After a reader mentioned the beauty of La. 82, along the state's western coast, we heard from others with their favorite drives.
It's a timely subject, because a drive somewhere in Louisiana might be one way to break up the monotony of staying at home during our current health crisis.
Romney Stubbs has a favorite scenic drive that's very different from the previously-mentioned one along the coast.
"In my estimation one of the most beautiful drives is a tree-canopied gravel road winding through the Tunica Hills.
"The 'Old Tunica Road,' once known as the Old Angola Road, was for a century the last vision of freedom for convicts traveling by a jail wagon to Angola Plantation, now Angola Penitentiary.
"The road begins at La. 270 off La. 66, and eventually terminates on La. 66, just outside the gates of the prison.
"While you’re there, the Angola Prison Museum is a world-class museum, worth a visit."
"Cootsie from Slaughter," mentions a pleasant highway of the past:
"One of my favorite scenic highways was U.S. 190 between Port Allen and Erwinville.
"Huey Long envisioned a shady drive into Baton Rouge, and had live oaks planted on both sides of the highway leading up to 'his' bridge (now known as the old Mississippi River bridge).
"I spent many a Saturday riding with my family on the way to False River to fish, admiring the large oaks."
Unfortunately, drivers got into the habit of slamming their vehicles into these lovely oaks, and many of them were deemed traffic hazards and removed by the state in the '60s or so.
With tongue in cheek, Mike Manes adds to our list of beautiful highway sights with this one:
"Seeing no traffic on the 'new' (it’s younger than me) Mississippi River bridge between Baton Rouge and Port Allen."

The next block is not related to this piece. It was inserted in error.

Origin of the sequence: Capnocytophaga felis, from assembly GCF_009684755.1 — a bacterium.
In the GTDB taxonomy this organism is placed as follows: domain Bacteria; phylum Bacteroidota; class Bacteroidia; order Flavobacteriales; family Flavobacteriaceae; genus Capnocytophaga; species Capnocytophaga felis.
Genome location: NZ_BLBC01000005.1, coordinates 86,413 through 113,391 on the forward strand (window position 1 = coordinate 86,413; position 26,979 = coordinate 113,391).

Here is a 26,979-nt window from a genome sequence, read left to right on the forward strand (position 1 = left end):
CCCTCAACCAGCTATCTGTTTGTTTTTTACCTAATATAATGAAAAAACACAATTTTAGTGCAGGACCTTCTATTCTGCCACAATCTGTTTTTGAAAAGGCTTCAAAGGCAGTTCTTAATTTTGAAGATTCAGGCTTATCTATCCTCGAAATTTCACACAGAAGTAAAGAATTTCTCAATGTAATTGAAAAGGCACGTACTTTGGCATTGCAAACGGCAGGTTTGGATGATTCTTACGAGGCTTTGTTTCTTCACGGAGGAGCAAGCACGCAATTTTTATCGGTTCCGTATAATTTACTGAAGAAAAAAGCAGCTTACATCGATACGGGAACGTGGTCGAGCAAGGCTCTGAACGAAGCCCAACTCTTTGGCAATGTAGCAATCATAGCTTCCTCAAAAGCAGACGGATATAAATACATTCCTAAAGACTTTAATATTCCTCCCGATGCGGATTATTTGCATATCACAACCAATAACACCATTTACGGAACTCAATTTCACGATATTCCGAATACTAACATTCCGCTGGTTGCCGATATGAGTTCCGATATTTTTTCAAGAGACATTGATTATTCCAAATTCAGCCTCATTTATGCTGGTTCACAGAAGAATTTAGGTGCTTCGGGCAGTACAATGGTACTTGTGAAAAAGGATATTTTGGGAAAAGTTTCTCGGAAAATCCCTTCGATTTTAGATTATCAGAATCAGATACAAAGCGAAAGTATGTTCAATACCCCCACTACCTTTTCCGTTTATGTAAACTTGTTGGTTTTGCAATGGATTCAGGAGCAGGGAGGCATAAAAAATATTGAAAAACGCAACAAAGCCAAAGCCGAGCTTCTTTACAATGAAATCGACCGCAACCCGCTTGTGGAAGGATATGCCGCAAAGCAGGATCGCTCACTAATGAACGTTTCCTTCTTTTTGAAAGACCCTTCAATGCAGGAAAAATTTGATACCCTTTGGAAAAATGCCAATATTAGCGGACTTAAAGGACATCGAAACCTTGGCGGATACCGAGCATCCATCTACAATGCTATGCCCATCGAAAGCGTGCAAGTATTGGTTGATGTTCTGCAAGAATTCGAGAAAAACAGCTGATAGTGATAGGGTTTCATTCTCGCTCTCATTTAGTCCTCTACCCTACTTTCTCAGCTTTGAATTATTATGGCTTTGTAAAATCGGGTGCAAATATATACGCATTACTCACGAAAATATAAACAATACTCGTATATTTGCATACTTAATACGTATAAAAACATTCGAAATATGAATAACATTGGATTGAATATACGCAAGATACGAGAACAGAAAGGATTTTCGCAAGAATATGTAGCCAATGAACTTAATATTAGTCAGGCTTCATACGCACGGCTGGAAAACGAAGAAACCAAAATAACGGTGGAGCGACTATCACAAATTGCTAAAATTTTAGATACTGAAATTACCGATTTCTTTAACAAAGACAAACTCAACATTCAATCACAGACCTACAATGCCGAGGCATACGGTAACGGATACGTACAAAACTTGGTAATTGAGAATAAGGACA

Steak for a quarter
"Your Tuesday article about alfresco dining at school brought back some old memories," says G. Thomas Arbour.
"Many years ago, when Baton Rouge's Catholic High was just getting established on Hearthstone, it had not built or budgeted for a cafeteria.
"Students had to either brown bag it or eat in the 'cafeteria,' in the band building, where Mothers Club members made sandwiches and sold milk. The cost was 25 cents a day.
"We took our sandwich outside, found a shady tree and ate lunch. On rainy days, we ate in the hall.
"The greatest day to eat in the 'cafeteria' was the Monday after the CHS Men's Club steak dinner, held on a Saturday.
"The mothers served leftover rib-eye steak, beans, salad and roll — for 25 cents."
Which reminds me
Mention of cheap steaks reminds me of the dollar steak served in the '50s at Jack Sabin's Goal Post at the gates of LSU. It was thin and required a bit of chewing, but to a starving student it was a real treat.
Got mask breath?
Tim Palmer, of Lafayette, adds to our discussion of societal issues stemming from the coronavirus:
"One of your readers wrote in about not having to worry about your breath when wearing a mask.
"But, in the Sunday Advocate, here is a company not only saying it’s a problem, but hinting that they have the only solution. That’s marketing!"
He includes a copy of a coupon offering a discount on a "fresh breath" oral rinse said to deal with unpleasant mask breath.
Special People Dept.
— Peggy Bossier Nichols, of Grosse Tete, celebrates her 90th birthday Thursday, July 16.
— Arthur and Faye Braud Bercegeay, of Dutchtown, celebrate their 60th anniversary Thursday, July 16.
Just you wait
Martin Audifred, of Mandeville, has this entry in our occasional feature, "Irritant of the Week:"
"I am so tired of hearing on phone calls, 'We are experiencing higher than normal calls at this time; however, your call is very important to us. Our representative is talking to another customer and will be with you shortly.'
"'Shortly' was 28 minutes Tuesday.
"That is bull — if my phone call is important to them, they should hire more than one employee to answer the phone for customer service."